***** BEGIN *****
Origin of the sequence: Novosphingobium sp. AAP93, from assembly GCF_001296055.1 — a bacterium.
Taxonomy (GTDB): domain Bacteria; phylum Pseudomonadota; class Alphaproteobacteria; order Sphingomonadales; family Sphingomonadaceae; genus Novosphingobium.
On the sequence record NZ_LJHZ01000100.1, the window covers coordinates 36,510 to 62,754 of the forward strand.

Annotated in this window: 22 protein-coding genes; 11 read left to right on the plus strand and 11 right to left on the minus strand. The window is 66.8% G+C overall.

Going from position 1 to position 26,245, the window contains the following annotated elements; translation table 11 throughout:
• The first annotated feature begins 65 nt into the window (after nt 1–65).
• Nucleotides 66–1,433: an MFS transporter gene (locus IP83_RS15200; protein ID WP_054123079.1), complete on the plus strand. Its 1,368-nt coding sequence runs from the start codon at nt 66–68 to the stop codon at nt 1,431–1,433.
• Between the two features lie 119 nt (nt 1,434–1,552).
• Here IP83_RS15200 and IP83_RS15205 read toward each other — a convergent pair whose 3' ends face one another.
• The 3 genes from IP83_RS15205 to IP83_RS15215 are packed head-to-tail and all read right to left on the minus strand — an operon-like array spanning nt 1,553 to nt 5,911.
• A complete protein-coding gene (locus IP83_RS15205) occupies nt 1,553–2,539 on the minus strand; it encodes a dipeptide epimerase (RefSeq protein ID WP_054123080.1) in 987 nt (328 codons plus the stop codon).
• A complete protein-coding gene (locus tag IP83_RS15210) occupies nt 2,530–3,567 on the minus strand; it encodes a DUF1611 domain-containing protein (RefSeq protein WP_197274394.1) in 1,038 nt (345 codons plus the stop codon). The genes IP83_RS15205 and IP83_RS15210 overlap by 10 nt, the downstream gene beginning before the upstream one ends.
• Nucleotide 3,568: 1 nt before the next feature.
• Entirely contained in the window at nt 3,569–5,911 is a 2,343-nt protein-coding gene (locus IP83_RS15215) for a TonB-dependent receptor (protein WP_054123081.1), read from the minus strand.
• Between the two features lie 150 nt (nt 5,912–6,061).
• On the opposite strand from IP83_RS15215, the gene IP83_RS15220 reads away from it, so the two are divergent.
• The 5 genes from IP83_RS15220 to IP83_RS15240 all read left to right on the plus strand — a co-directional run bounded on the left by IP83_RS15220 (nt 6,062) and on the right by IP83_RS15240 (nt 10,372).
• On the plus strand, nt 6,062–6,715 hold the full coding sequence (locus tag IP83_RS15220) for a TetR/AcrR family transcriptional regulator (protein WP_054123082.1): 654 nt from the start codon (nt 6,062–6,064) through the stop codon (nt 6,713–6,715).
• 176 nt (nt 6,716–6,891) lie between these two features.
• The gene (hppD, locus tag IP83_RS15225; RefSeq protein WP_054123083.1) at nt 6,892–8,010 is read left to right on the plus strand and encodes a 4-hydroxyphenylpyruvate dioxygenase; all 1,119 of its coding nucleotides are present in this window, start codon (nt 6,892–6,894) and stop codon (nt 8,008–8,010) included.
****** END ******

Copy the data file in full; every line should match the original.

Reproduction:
Origin of the sequence: Novosphingobium sp. AAP93, from assembly GCF_001296055.1 — a bacterium.
Taxonomy (GTDB): domain Bacteria; phylum Pseudomonadota; class Alphaproteobacteria; order Sphingomonadales; family Sphingomonadaceae; genus Novosphingobium.
On the sequence record NZ_LJHZ01000100.1, the window covers coordinates 36,510 to 62,754 of the forward strand.

Annotated in this window: 22 protein-coding genes; 11 read left to right on the plus strand and 11 right to left on the minus strand. The window is 66.8% G+C overall.

Going from position 1 to position 26,245, the window contains the following annotated elements; translation table 11 throughout:
• The first annotated feature begins 65 nt into the window (after nt 1–65).
• Nucleotides 66–1,433: an MFS transporter gene (locus IP83_RS15200; protein ID WP_054123079.1), complete on the plus strand. Its 1,368-nt coding sequence runs from the start codon at nt 66–68 to the stop codon at nt 1,431–1,433.
• Between the two features lie 119 nt (nt 1,434–1,552).
• Here IP83_RS15200 and IP83_RS15205 read toward each other — a convergent pair whose 3' ends face one another.
• The 3 genes from IP83_RS15205 to IP83_RS15215 are packed head-to-tail and all read right to left on the minus strand — an operon-like array spanning nt 1,553 to nt 5,911.
• A complete protein-coding gene (locus IP83_RS15205) occupies nt 1,553–2,539 on the minus strand; it encodes a dipeptide epimerase (RefSeq protein ID WP_054123080.1) in 987 nt (328 codons plus the stop codon).
• A complete protein-coding gene (locus tag IP83_RS15210) occupies nt 2,530–3,567 on the minus strand; it encodes a DUF1611 domain-containing protein (RefSeq protein WP_197274394.1) in 1,038 nt (345 codons plus the stop codon). The genes IP83_RS15205 and IP83_RS15210 overlap by 10 nt, the downstream gene beginning before the upstream one ends.
• Nucleotide 3,568: 1 nt before the next feature.
• Entirely contained in the window at nt 3,569–5,911 is a 2,343-nt protein-coding gene (locus IP83_RS15215) for a TonB-dependent receptor (protein WP_054123081.1), read from the minus strand.
• Between the two features lie 150 nt (nt 5,912–6,061).
• On the opposite strand from IP83_RS15215, the gene IP83_RS15220 reads away from it, so the two are divergent.
• The 5 genes from IP83_RS15220 to IP83_RS15240 all read left to right on the plus strand — a co-directional run bounded on the left by IP83_RS15220 (nt 6,062) and on the right by IP83_RS15240 (nt 10,372).
• On the plus strand, nt 6,062–6,715 hold the full coding sequence (locus tag IP83_RS15220) for a TetR/AcrR family transcriptional regulator (protein WP_054123082.1): 654 nt from the start codon (nt 6,062–6,064) through the stop codon (nt 6,713–6,715).
• 176 nt (nt 6,716–6,891) lie between these two features.
• The gene (hppD, locus tag IP83_RS15225; RefSeq protein WP_054123083.1) at nt 6,892–8,010 is read left to right on the plus strand and encodes a 4-hydroxyphenylpyruvate dioxygenase; all 1,119 of its coding nucleotides are present in this window, start codon (nt 6,892–6,894) and stop codon (nt 8,008–8,010) included.